The parties’ stated positions, even if opposing, rarely influence whether the program accepts a case. ERP routinely accepts and resolves challenging contested cases in which the parties do not agree on any issue, but a workable solution seems clear. For example, one recently settled custody case involved a five-year-old girl with parents who disagreed on decision-making and parenting time. The mother requested sole legal and primary physical custody, and the father requested joint legal and shared physical custody. The mother also wanted the father to complete drug and alcohol treatment before having unsupervised time with the child. The court history screen revealed that the father had convictions in the past five years for felony DUI and resisting arrest. The mother did not have a criminal record. The pleadings noted that the father currently had infrequent contact with the child at the mother’s discretion.
The coordinator identified the case as suitable for ERP because it appeared straightforward to resolve with a reintroduction period; graduated increases in parenting time to the father, starting with supervised visits and progressing to overnights upon meeting sobriety benchmarks; and a safety plan to address alcohol and drug abuse. The coordinator assigned the case to a mediator with a background in counseling individuals with substance abuse issues. The coordinator kept the case on the ERP calendar even when the father was charged with a second felony DUI between scheduling and the hearing date, because the father was released on bail and the new charge would not change the basic framework of the potential solution.
The case settled in one hearing with a parenting plan that tracked the likely trial outcome the coordinator identified in screening, including joint legal custody and graduated increases in the father’s parenting time. The parents and their daughter thereby avoided a delay of several months simmering in indeterminacy—with the mother limiting contact and the father insisting on visits that could be unsafe for the child.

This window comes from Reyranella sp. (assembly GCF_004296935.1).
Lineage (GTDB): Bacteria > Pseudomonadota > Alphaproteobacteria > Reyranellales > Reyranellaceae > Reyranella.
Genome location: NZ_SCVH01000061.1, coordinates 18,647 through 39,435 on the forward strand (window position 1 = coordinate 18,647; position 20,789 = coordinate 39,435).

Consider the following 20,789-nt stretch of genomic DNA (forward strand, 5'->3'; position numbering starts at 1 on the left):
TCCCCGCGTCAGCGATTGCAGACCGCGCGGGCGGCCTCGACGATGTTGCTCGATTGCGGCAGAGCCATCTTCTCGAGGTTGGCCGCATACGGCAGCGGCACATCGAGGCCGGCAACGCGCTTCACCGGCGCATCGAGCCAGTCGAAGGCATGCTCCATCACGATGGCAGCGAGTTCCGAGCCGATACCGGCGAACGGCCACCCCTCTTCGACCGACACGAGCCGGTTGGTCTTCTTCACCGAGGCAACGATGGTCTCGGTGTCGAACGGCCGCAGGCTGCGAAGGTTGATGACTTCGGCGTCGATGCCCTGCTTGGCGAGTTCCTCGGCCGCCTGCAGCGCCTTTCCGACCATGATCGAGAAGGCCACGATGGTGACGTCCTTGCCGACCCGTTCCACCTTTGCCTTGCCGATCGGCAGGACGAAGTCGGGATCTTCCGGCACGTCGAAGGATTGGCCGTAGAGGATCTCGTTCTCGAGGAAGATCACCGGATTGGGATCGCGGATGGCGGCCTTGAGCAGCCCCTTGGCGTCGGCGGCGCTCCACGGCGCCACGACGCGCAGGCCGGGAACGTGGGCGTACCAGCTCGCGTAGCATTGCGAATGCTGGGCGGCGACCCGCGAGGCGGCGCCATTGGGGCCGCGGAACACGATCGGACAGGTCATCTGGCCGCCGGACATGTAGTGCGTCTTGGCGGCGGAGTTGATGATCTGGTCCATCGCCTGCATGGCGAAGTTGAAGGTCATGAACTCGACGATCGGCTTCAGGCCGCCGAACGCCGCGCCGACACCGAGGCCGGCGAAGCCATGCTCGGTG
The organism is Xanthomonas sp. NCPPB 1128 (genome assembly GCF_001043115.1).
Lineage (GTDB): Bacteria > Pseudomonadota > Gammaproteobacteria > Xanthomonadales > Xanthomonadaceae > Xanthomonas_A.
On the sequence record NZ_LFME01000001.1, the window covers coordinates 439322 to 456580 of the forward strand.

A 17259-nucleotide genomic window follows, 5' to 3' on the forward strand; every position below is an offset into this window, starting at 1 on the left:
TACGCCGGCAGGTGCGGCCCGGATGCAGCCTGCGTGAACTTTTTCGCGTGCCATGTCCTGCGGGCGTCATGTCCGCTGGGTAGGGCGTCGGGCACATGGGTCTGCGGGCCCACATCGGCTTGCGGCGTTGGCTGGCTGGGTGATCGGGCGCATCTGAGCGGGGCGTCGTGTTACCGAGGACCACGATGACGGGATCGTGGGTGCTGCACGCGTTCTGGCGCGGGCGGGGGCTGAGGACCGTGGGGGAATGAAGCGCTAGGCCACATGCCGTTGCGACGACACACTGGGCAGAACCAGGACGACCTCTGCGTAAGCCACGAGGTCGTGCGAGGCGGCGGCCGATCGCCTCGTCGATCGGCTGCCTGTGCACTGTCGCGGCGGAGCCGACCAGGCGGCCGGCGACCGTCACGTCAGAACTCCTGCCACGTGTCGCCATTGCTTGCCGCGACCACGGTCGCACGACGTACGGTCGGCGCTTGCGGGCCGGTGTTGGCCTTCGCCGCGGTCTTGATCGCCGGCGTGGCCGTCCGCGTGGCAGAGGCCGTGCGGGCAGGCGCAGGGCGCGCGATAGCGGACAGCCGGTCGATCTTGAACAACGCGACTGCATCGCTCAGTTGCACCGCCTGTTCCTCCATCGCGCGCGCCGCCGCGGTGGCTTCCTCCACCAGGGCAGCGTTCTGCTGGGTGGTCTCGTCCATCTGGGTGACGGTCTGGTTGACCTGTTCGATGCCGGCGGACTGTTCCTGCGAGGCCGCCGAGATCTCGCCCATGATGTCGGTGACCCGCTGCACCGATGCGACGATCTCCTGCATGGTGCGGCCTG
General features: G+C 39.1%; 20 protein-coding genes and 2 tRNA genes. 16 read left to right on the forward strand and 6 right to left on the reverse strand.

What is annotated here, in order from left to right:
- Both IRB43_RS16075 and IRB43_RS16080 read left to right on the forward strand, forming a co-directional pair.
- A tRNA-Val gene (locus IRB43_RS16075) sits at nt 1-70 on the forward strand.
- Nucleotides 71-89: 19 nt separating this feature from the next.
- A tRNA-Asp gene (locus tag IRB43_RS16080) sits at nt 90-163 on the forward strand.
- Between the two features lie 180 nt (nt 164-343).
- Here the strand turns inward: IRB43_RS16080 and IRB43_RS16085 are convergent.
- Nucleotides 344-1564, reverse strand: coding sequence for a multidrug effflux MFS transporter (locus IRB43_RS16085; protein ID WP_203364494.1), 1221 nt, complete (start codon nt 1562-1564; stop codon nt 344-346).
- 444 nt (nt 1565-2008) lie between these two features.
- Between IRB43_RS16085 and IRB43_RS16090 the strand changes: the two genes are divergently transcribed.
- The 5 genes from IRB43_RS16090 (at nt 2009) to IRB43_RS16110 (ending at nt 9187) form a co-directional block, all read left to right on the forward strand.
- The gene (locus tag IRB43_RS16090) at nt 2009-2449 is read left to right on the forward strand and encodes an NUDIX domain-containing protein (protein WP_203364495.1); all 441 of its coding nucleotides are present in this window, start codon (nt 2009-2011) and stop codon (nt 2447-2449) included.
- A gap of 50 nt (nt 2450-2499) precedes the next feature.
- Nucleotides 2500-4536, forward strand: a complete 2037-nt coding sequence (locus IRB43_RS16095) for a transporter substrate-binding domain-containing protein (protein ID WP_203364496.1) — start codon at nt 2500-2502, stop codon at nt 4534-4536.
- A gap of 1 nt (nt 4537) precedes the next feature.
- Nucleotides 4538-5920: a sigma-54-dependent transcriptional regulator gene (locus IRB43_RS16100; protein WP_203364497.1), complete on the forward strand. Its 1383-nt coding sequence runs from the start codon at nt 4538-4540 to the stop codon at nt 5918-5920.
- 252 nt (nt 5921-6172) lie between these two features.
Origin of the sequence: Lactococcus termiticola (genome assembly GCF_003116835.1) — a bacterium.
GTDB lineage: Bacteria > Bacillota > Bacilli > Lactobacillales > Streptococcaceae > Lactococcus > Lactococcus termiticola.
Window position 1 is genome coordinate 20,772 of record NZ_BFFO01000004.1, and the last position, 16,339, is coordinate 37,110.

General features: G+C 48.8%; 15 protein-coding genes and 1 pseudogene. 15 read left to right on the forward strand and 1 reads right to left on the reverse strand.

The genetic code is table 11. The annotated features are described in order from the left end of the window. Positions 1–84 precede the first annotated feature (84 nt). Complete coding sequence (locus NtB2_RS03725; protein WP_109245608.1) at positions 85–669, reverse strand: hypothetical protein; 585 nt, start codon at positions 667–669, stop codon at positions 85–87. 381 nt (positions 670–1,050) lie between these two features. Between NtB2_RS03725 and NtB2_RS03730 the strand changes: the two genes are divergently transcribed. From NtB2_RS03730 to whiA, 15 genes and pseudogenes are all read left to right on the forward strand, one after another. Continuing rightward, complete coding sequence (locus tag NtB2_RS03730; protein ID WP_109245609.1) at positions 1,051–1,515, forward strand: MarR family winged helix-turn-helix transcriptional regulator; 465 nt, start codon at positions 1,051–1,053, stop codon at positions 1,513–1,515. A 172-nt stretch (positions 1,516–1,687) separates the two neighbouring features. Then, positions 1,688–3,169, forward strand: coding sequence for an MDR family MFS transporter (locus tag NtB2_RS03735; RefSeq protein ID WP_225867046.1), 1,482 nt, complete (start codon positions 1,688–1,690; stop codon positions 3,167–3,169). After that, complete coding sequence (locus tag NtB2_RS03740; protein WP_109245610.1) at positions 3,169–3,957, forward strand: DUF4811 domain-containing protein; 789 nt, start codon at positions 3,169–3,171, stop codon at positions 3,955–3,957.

Level 2 screening determines the appropriate legal resource for the individual case: two volunteer unbundled attorneys, a mediator, or a settlement judge. Assignment depends on several considerations, including the issues involved and whether the parties’ positions fall within the realistic range of possible outcomes given the facts of the case and the legal framework. If the staff attorney finds that the parties could use legal advice because one or both parties’ positions are extreme or unrealistic given the legal framework, there is known or alleged domestic violence, or a party seems particularly indecisive, the court assigns a free volunteer unbundled attorney provided through Alaska Legal Services to each litigant for the hearing. Cases involving parties with children are often assigned a mediator if the parties could benefit from talking through the details of a parenting plan or need assistance communicating. Some cases are assigned directly to the settlement judge if there is nothing in dispute or if relatively few or only simple issues need to be decided.
After a case is selected for ERP and scheduled for the hearing, the rubber meets the road with the attorney coordinator’s involvement with the parties. The coordinator first sends the parties a detailed scheduling notice explaining the purpose of the hearing and provides their direct phone number and email address for the parties to touch base with any questions. The coordinator follows up by calling every party (or emailing when parties do not answer the phone or do not provide their phone numbers) before the ERP hearing to explain how to prepare and what to expect. This prehearing contact adds significant value by guiding parties into the mindset to resolve disputes: calming fears; dispelling misconceptions; and demystifying the process.
The coordinator also discusses any issues identified in staging the case for the judge, volunteer attorneys, or mediator, such as insufficient documentation to calculate child support (the coordinator calculates support in advance based on the best available information), or vague information on property and debt to divide. The goal is to avoid surprises on hearing day. If the parties reach an agreement, the settlement judge makes sure it meets the legal requirements and the parties memorialize it on the record. During the hearing, the coordinator drafts the final orders based on the agreement the judge signs at the hearing’s conclusion. The coordinator then distributes the final orders to the parties in the courtroom (if they are physically present) or mails them the next day if parties participated remotely.